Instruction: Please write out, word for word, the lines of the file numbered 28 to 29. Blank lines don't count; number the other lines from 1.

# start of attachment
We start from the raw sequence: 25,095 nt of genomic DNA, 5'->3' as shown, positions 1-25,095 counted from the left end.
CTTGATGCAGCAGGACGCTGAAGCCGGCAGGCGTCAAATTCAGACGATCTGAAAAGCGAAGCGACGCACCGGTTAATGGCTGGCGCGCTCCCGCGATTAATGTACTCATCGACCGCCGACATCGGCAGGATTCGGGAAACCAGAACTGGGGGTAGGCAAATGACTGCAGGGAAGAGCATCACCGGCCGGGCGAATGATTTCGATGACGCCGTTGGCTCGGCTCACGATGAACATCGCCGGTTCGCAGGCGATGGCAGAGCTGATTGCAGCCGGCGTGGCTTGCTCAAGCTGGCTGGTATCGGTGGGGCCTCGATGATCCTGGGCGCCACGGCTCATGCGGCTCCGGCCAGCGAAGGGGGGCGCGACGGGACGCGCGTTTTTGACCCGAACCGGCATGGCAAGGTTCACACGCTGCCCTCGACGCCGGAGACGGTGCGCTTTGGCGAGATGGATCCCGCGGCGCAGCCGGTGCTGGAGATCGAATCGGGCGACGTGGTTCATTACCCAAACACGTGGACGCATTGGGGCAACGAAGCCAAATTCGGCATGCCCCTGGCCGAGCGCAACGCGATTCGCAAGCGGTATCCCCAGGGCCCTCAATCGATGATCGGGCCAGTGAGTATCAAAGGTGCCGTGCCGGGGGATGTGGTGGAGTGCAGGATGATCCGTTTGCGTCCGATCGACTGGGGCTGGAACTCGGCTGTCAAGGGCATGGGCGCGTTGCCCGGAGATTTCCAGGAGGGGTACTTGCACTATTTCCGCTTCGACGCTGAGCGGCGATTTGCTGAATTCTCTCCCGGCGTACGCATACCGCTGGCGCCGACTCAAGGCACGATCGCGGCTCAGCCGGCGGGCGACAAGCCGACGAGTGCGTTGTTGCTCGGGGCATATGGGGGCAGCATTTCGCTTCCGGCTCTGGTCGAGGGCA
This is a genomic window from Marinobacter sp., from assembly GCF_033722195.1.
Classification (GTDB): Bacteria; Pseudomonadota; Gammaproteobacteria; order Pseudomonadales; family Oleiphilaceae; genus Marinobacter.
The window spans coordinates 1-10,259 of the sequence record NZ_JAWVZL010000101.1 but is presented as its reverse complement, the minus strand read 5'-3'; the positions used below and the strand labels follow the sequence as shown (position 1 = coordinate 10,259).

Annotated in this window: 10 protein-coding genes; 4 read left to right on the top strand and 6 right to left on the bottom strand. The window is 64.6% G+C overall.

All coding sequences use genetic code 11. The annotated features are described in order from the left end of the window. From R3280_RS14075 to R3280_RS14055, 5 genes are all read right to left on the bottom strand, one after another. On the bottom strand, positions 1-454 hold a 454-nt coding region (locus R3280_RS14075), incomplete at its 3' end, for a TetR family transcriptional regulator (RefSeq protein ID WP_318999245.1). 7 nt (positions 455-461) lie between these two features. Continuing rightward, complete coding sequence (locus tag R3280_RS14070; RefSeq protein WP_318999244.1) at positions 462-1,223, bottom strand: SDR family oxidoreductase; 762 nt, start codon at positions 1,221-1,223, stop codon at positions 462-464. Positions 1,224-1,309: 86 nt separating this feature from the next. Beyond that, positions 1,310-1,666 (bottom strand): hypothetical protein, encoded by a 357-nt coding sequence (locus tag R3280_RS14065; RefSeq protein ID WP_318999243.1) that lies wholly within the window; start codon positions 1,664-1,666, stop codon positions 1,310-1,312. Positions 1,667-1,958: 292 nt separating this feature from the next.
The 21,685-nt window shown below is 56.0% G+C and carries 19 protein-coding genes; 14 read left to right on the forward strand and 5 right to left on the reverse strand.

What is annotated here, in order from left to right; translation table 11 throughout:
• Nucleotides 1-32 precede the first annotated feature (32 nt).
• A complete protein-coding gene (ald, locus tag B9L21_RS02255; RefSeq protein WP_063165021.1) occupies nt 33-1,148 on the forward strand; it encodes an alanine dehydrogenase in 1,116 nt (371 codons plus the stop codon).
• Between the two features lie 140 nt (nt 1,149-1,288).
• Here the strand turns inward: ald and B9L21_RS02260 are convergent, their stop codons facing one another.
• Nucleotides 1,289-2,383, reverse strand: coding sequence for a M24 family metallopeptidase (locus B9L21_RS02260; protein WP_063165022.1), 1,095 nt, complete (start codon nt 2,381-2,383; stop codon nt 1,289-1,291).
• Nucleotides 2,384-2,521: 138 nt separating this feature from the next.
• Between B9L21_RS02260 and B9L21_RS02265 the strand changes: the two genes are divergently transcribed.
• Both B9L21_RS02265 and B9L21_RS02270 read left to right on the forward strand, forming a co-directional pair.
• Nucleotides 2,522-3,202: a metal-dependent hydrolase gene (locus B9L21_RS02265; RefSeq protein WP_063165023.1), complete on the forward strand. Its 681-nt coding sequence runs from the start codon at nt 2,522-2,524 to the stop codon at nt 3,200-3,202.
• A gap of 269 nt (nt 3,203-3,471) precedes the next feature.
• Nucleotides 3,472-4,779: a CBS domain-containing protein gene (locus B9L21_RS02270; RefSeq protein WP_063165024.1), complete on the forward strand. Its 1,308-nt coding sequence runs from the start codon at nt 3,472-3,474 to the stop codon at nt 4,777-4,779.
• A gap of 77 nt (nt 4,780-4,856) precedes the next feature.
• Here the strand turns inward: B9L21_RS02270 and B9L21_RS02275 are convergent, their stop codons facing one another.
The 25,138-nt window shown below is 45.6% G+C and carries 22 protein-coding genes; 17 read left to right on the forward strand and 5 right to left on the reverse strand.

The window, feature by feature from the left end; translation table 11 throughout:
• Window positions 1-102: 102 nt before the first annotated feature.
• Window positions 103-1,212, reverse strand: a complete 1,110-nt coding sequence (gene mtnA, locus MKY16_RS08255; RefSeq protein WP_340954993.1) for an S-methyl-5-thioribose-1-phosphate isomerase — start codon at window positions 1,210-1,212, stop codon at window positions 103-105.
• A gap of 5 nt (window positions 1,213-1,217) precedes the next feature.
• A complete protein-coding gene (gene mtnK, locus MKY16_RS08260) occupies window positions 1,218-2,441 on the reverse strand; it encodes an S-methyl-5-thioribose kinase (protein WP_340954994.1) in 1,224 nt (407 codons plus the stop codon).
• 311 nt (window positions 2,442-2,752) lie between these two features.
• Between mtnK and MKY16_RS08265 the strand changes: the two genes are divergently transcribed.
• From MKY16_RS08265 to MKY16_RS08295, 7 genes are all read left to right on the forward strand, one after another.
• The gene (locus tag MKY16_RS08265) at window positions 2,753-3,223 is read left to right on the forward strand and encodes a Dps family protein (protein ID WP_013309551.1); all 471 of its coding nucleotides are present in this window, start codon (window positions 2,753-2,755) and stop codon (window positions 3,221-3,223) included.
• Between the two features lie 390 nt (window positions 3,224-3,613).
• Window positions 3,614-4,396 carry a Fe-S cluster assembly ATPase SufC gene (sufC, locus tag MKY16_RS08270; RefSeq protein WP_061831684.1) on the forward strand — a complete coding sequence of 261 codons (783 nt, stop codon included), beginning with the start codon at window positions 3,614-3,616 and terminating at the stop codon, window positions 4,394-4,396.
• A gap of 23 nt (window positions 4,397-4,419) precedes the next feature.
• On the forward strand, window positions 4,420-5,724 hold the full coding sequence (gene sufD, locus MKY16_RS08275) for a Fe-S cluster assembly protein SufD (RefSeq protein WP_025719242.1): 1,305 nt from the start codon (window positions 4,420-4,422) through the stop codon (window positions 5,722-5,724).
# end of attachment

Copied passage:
• A complete protein-coding gene (gene mtnK, locus MKY16_RS08260) occupies window positions 1,218-2,441 on the reverse strand; it encodes an S-methyl-5-thioribose kinase (protein WP_340954994.1) in 1,224 nt (407 codons plus the stop codon).
• 311 nt (window positions 2,442-2,752) lie between these two features.